This study based on focus groups and interviews with 156 young and older men and women ,brings a new look at drivers of child marriage in parts of Somaliland and Puntland.
The research found that although participants generally thought girls should not marry before 18, almost all participants said that child marriage had become more common in their village over the last decade.
They perceived this was due to adolescents eloping together, and reinforced by access to internet through smartphones. The study also found that most people in these communities believed that "respectable adolescents refrained from premarital sex" and that "married adolescents enjoy greater social status than their unmarried peers". These norms were found as important drivers of both adolescent eloping and parents formally approving these union later on, to avoid perceived shame associated with relationships outside of marriage. Poverty was also found as a key driver of child marriage in these contexts.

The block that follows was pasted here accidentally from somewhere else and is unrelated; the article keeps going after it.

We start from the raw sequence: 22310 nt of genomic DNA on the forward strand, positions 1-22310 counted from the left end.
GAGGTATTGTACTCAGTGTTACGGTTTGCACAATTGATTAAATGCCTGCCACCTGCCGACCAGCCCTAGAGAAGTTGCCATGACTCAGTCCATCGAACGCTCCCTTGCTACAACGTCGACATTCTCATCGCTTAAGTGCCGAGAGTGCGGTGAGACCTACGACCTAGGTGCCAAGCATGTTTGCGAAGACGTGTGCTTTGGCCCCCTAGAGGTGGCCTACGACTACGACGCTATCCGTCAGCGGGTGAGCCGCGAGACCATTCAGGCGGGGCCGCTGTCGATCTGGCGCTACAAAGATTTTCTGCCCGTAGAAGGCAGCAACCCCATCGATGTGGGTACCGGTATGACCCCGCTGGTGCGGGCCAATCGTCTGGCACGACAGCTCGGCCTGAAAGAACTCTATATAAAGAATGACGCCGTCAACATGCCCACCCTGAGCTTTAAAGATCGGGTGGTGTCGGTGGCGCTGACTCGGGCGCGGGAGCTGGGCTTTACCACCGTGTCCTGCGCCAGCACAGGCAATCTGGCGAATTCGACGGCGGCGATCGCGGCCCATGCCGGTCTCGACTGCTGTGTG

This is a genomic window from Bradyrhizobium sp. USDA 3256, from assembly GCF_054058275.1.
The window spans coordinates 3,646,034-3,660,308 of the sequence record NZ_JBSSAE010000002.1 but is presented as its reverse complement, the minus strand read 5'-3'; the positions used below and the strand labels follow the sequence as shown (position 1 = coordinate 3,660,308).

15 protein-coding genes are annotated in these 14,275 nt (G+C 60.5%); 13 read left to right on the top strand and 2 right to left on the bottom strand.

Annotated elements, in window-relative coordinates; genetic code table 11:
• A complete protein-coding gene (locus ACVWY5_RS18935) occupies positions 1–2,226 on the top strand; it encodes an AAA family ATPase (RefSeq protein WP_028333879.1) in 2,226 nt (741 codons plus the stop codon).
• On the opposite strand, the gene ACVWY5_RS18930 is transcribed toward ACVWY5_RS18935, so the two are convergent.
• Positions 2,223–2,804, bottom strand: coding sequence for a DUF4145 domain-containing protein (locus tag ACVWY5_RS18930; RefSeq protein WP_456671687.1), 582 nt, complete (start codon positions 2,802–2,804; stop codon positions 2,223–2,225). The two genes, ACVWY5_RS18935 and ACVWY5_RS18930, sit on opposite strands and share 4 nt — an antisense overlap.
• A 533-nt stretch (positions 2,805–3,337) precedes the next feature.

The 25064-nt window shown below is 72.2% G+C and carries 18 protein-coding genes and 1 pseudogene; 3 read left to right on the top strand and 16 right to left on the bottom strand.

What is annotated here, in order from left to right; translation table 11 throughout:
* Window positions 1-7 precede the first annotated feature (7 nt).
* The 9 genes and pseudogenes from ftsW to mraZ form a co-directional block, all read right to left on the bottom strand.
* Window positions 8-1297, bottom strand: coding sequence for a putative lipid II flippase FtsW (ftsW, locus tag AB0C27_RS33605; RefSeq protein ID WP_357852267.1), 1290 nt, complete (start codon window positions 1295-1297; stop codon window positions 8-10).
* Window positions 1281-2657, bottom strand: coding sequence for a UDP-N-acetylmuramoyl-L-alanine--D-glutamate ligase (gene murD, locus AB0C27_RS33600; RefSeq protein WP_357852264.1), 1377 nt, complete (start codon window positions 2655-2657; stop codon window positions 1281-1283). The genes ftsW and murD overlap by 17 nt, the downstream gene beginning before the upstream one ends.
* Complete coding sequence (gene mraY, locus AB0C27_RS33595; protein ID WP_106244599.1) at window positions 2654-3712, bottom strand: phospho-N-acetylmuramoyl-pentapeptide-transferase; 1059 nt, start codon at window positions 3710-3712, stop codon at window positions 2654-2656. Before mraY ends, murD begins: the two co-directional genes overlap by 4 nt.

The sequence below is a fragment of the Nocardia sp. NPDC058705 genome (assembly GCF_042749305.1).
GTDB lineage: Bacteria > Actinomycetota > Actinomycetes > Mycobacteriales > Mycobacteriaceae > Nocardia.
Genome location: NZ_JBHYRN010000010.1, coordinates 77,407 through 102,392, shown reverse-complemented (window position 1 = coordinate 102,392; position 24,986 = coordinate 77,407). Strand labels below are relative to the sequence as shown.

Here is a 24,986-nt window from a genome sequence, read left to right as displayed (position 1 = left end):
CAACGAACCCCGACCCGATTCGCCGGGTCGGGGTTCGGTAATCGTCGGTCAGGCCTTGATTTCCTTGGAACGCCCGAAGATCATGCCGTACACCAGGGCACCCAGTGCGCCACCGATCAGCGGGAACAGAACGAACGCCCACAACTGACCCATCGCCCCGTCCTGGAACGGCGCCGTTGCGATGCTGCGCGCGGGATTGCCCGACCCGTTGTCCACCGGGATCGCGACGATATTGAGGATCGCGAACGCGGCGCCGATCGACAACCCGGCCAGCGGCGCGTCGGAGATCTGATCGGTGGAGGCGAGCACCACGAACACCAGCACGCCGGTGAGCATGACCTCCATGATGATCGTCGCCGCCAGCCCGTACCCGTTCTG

The paper provides a number of recommendations for effective interventions to address child marriage:
- The need to root any intervention on a deep understanding of the local context as agency and norms are very contextual
- The need to work with both adolescents and families to challenge the norms that influence what options are available to adolescents
- The need to address the role of modern communication technologies in interventions
The paper also calls for more research to explore how agency, technology and social norms interact and impact drivers of child marriage.